Alberto CastellazziProfessor, Ph.D. in Electrical Engineering
- Areas of Research
- Power Electronics, Power Semiconductor Devices, Packaging, Thermal Management
Dr. Alberto Castellazzi is a professor at KUAS Faculty of Engineering. He leads research and teaching in advanced solid-state power processing, including the characterization and use of wide-band-gap (WBG) semiconductor devices (silicon carbide, SiC; gallium nitride, GaN), their packaging and thermal management, to yield disruptive joint progress in efficiency, power density and reliability of power converters.
Dr. Castellazzi earned a Laurea degree in Physics from the University of Milan, Italy in 1998, and a PhD in Electrical Engineering from the Munich University of Technology (TU Munich), Germany in 2004. He has been involved in power electronics research and development for over 20 years, with affiliation and working experience in both industry and academia, including SIEMENS Corporate Technology (Germany), ETH Zurich (Switzerland), ALSTOM Transport (France) and the University of Nottingham (UK).
Dr. Castellazzi has published over 200 papers in specialist international journals and conference proceedings and has held a number of invited talks, tutorials and seminars on the topic of WBG power devices and SiC-based electrical power conversion. He is active as both a reviewer and editor and is a member of the technical program committee of a number of international conferences on power electronics and power semiconductor devices.
Dr. Castellazzi is a member of the Power Electronic Conversion Technology Annex (PECTA) of the International Energy Agency (IEA) (more info at: https://pecta.iea-4e.org/).
Integrated Technologies for the Energy Internet Era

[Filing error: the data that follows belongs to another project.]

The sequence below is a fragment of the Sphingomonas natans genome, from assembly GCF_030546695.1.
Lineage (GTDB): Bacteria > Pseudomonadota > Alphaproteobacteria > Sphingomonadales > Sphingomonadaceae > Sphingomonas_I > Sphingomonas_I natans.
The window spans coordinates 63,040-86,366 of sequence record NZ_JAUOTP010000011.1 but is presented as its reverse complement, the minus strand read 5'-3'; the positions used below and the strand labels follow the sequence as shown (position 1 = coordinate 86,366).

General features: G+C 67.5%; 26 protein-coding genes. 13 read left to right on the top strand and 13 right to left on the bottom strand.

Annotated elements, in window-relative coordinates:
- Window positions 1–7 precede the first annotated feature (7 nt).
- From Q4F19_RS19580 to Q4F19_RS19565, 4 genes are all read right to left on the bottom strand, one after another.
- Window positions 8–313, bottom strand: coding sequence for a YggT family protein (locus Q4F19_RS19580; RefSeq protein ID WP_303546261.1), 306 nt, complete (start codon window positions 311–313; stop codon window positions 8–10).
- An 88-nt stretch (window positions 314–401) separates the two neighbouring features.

The evolution of electrical energy conversion technologies is dependent upon three main parameters: efficiency, power density and reliability. The engineering solutions enabling their joint optimization have consistently been adopted through a process of natural selection.
Future developments largely rely on the use of solid-state devices operating at increasingly higher frequencies and temperatures. Presently, a new class of semiconductor materials, so-called “wide-band-gap” (silicon-carbide, SiC; gallium-nitride, GaN; gallium-oxide, Ga2O3) materials, is replacing silicon in a number of pivotal domains of our societal infrastructure, such as energy, transportation and industrial applications. At the same time, these materials are also underpinning the development of novel smarter scenarios, summarily referred to as the “Energy Internet”. Full exploitation of the superior features and disruptive potential of wide-band-gap technologies will depend upon the availability of bespoke solutions for their packaging, assembly and operation. The Solid-State Power Processing Laboratory (SP2-Lab) at KUAS Faculty of Engineering is working at the forefront of these developments and, relying on state-of-the-art experimental equipment and computer-aided-design tools, has already produced noteworthy reference results regarding the robust deployment of these solutions.
While the physics and operation of the semiconductors themselves is determined on micro- to milli-metric feature sizes and micro- to milli-second timescales, their use in actual power converters requires co-packaging and thermal management in multi-chip assemblies characterised by dimensions and time-constants which are a few orders of magnitude larger. In delivering environmentally aware novel solutions for energy utilization, the SP2-Lab takes a holistic research approach encompassing device, module, converter and system level analysis and synthesis to ensure a well-matched and seamless integration of the functional and structural characteristics of all components.